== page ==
Proceedings of SLPAT 2015: 6th Workshop on Speech and Language Processing for Assistive Technologies

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Automatic dysfluency detection in dysarthric speech using deep belief networks
Stacey Oue | Ricard Marxer | Frank Rudzicz
Proceedings of SLPAT 2015: 6th Workshop on Speech and Language Processing for Assistive Technologies

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Remote Speech Technology for Speech Professionals - the CloudCAST initiative
Phil Green | Ricard Marxer | Stuart Cunningham | Heidi Christensen | Frank Rudzicz | Maria Yancheva | André Coy | Massimuliano Malavasi | Lorenzo Desideri
Proceedings of SLPAT 2015: 6th Workshop on Speech and Language Processing for Assistive Technologies

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Using linguistic features longitudinally to predict clinical scores for Alzheimer’s disease and related dementias
Maria Yancheva | Kathleen Fraser | Frank Rudzicz
Proceedings of SLPAT 2015: 6th Workshop on Speech and Language Processing for Assistive Technologies

2014

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Proceedings of the 5th Workshop on Speech and Language Processing for Assistive Technologies
Jan Alexandersson | Dimitra Anastasiou | Cui Jian | Ani Nenkova | Rupal Patel | Frank Rudzicz | Annalu Waller | Desislava Zhekova
Proceedings of the 5th Workshop on Speech and Language Processing for Assistive Technologies

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Speech recognition in Alzheimer’s disease with personal assistive robots
Frank Rudzicz | Rosalie Wang | Momotaz Begum | Alex Mihailidis
Proceedings of the 5th Workshop on Speech and Language Processing for Assistive Technologies

2013

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Proceedings of the Fourth Workshop on Speech and Language Processing for Assistive Technologies
Jan Alexandersson | Peter Ljunglöf | Kathleen F. McCoy | François Portet | Brian Roark | Frank Rudzicz | Michel Vacher
Proceedings of the Fourth Workshop on Speech and Language Processing for Assistive Technologies

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Automatic speech recognition in the diagnosis of primary progressive aphasia
Kathleen Fraser | Frank Rudzicz | Naida Graham | Elizabeth Rochon
Proceedings of the Fourth Workshop on Speech and Language Processing for Assistive Technologies

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Automatic detection of deception in child-produced speech using syntactic complexity features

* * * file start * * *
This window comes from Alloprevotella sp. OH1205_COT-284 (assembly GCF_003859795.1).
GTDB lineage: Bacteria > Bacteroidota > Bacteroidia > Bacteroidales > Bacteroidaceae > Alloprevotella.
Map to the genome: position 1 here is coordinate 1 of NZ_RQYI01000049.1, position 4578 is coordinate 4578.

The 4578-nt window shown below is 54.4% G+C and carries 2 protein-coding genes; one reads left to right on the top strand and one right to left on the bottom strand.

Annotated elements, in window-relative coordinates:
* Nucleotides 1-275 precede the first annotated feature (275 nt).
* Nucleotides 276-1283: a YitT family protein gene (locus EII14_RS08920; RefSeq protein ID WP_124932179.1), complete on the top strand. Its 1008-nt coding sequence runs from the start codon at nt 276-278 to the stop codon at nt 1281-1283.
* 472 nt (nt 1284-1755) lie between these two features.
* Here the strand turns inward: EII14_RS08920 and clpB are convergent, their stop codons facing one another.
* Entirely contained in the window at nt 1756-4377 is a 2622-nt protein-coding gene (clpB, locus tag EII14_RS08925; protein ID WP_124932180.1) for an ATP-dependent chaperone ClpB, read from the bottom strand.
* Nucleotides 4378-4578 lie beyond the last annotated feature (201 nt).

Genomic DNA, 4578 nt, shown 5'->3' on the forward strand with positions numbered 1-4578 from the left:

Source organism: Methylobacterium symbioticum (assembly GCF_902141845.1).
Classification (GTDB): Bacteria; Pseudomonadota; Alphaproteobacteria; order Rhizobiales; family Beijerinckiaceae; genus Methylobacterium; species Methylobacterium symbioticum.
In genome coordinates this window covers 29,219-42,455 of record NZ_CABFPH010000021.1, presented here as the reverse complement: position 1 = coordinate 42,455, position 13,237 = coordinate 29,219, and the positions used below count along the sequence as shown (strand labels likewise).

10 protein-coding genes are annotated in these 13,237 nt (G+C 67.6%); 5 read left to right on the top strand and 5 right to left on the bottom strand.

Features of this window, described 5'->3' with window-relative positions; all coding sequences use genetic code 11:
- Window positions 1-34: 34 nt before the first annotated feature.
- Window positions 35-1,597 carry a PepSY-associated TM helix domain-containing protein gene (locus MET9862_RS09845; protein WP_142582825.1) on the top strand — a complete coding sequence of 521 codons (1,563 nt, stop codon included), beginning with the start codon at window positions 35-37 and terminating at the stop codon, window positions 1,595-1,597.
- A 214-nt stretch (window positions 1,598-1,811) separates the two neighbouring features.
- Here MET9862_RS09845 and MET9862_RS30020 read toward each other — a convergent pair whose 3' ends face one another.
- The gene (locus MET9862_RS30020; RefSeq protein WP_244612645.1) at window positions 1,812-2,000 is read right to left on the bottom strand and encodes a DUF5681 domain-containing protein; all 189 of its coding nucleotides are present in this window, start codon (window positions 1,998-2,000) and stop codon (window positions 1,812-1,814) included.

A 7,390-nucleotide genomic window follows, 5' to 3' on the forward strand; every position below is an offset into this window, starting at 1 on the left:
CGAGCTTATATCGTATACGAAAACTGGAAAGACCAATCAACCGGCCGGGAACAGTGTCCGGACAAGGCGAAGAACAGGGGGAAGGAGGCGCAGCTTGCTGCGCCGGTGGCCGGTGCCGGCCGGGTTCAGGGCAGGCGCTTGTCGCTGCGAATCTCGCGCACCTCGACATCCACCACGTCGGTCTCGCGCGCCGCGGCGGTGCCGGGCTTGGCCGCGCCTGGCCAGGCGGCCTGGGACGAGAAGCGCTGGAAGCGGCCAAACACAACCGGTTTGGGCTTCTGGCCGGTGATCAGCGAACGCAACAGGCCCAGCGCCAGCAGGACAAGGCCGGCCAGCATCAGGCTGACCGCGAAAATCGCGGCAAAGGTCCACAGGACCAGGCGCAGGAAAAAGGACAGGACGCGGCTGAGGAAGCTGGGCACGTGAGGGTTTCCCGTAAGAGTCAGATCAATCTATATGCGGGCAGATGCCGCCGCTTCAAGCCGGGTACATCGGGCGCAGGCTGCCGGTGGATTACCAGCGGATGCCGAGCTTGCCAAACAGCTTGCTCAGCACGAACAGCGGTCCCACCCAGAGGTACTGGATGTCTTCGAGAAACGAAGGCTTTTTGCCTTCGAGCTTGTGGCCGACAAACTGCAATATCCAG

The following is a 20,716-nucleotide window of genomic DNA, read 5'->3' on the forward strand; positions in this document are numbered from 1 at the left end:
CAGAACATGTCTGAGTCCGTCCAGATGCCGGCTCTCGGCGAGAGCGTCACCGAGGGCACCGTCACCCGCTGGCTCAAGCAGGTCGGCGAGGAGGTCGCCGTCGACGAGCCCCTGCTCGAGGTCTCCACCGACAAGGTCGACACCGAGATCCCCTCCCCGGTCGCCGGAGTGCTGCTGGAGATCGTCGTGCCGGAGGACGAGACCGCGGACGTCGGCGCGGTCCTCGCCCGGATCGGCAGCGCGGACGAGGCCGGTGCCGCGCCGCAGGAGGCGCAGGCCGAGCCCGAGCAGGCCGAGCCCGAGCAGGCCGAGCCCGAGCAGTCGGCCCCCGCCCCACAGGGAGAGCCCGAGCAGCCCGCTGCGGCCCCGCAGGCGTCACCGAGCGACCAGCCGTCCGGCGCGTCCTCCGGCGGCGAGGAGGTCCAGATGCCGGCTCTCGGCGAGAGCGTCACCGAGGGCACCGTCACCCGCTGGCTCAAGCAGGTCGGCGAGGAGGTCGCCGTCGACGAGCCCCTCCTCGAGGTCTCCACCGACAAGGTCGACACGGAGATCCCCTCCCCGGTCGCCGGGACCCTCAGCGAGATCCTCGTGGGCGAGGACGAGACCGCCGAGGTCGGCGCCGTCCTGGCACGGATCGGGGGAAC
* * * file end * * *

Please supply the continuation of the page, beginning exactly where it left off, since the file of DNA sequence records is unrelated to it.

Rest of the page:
Maria Yancheva | Frank Rudzicz
Proceedings of the 51st Annual Meeting of the Association for Computational Linguistics (Volume 1: Long Papers)

2012

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Communication strategies for a computerized caregiver for individuals with Alzheimer’s disease
Frank Rudzicz | Rozanne Wilson | Alex Mihailidis | Elizabeth Rochon | Carol Leonard
Proceedings of the Third Workshop on Speech and Language Processing for Assistive Technologies

2011

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Acoustic transformations to improve the intelligibility of dysarthric speech
Frank Rudzicz
Proceedings of the Second Workshop on Speech and Language Processing for Assistive Technologies

2010

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Proceedings of the NAACL HLT 2010 Student Research Workshop
Julia Hockenmaier | Diane Litman | Adriane Boyd | Mahesh Joshi | Frank Rudzicz
Proceedings of the NAACL HLT 2010 Student Research Workshop

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Towards a noisy-channel model of dysarthria in speech recognition
Frank Rudzicz
Proceedings of the NAACL HLT 2010 Workshop on Speech and Language Processing for Assistive Technologies

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Correcting Errors in Speech Recognition with Articulatory Dynamics
Frank Rudzicz
Proceedings of the 48th Annual Meeting of the Association for Computational Linguistics

2009

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Summarizing multiple spoken documents: finding evidence from untranscribed audio
Xiaodan Zhu | Gerald Penn | Frank Rudzicz
Proceedings of the Joint Conference of the 47th Annual Meeting of the ACL and the 4th International Joint Conference on Natural Language Processing of the AFNLP

2006

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Clavius: Bi-Directional Parsing for Generic Multimodal Interaction
Frank Rudzicz
Proceedings of the COLING/ACL 2006 Student Research Workshop